Smart Solutions: Mix or match -- or both

By Jeanine Matlow
Special to The Detroit News


A variety of wood tones fills this space with a subtle contrast that is easy on the eyes.

Though the decision to mix or match your furniture comes down to personal preference, you don’t have to go with one or the other. For instance, you might want to coordinate the selection in your master bedroom and vary the contents in the rest of your home. Either way, you can incorporate distinctive elements into every space.

All it takes is a tablecloth to break up the sameness of a dining room set by adding some color and pattern to the atmosphere. You can also paint one piece like a sideboard for a current update or cover the back of a china cabinet with some whimsical wallpaper to lighten the mood.

When you select items that are meant to go together like a bedroom set, you can still add some unexpected touches along the way. It could be two different lamps for identical nightstands or a fabric skirt for a vanity. Simple tricks like painting the frame of a mirror that came with a dresser can make one piece stand out from the others in the room.

In the kitchen, comfy seat cushions on your chairs distinguish them from a matching table. A colorful rug can also add a visual distraction to a standard set. Painting the base of a kitchen island makes it feel more like a piece of furniture and less like the coordinating cabinets.

Even architectural features like built-ins that flank a fireplace don’t have to be exactly alike. The function behind them should drive their design whenever possible, like planning one to showcase collectibles and another to house a TV.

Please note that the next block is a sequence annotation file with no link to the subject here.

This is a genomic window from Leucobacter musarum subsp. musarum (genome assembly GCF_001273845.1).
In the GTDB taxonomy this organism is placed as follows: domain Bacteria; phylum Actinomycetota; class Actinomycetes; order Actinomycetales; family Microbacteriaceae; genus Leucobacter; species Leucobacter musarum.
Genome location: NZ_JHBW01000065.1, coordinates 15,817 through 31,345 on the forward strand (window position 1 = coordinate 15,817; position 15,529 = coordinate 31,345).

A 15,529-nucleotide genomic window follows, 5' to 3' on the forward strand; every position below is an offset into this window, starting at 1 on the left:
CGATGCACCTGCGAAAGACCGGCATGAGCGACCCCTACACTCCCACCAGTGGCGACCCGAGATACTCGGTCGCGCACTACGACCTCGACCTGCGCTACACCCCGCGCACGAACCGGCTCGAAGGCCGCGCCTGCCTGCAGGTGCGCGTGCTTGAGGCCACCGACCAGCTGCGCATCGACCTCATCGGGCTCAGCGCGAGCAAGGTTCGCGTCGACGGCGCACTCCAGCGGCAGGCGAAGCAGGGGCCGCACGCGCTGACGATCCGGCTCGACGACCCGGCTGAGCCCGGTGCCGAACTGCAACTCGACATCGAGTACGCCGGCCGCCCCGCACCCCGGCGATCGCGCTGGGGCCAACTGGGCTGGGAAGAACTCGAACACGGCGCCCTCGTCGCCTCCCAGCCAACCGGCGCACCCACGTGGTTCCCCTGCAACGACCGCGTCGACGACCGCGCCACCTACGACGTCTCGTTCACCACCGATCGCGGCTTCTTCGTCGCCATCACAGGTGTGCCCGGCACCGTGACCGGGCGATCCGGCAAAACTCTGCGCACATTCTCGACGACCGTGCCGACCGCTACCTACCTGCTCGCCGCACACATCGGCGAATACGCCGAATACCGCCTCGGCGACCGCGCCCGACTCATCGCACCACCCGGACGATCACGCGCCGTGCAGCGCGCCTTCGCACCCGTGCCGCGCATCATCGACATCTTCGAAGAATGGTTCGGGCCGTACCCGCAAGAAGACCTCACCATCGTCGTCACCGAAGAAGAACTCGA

On the flip side, a pair of coordinating sofas or chairs can provide some much-needed symmetry to a spacious area like a great room where one too many disparate elements can have a disjointed effect.

It always helps to have some commonality when mixing your furniture, whether it’s a shared style, shape or material that creates a cohesive feel. Blending unrelated anchor pieces and other items successfully takes practice and patience.

Images like the ones shown from sites like, and can help to get you started.

A statement piece like a leather chesterfield sofa can provide a focal point in a room filled with matching furniture.

Introducing a statement piece like a chesterfield sofa can be a great way to add a little pizazz to the big picture. You can also change the placement of your existing contents by swapping one for another so that matching pairs in multiple rooms get an instant refresher. For instance, you might exchange a nightstand from a bedroom with a side table from a great room for an update that doesn’t cost a dime.

Another way to use what you have is to merge your dining room chairs with your kitchen chairs so that both tables feature a mix of seating.

One too many unique pieces in a room like a collection of antiques can be made to feel more consistent with the same fabric or paint color.

Whether you decide to mix or match or try a combination of the two, there are plenty of ways to get creative with your current configuration with a few quick updates to enhance your surroundings.

Jeanine Matlow is a Metro Detroit interior decorator turned freelance writer specializing in stories about interior design. You can reach her at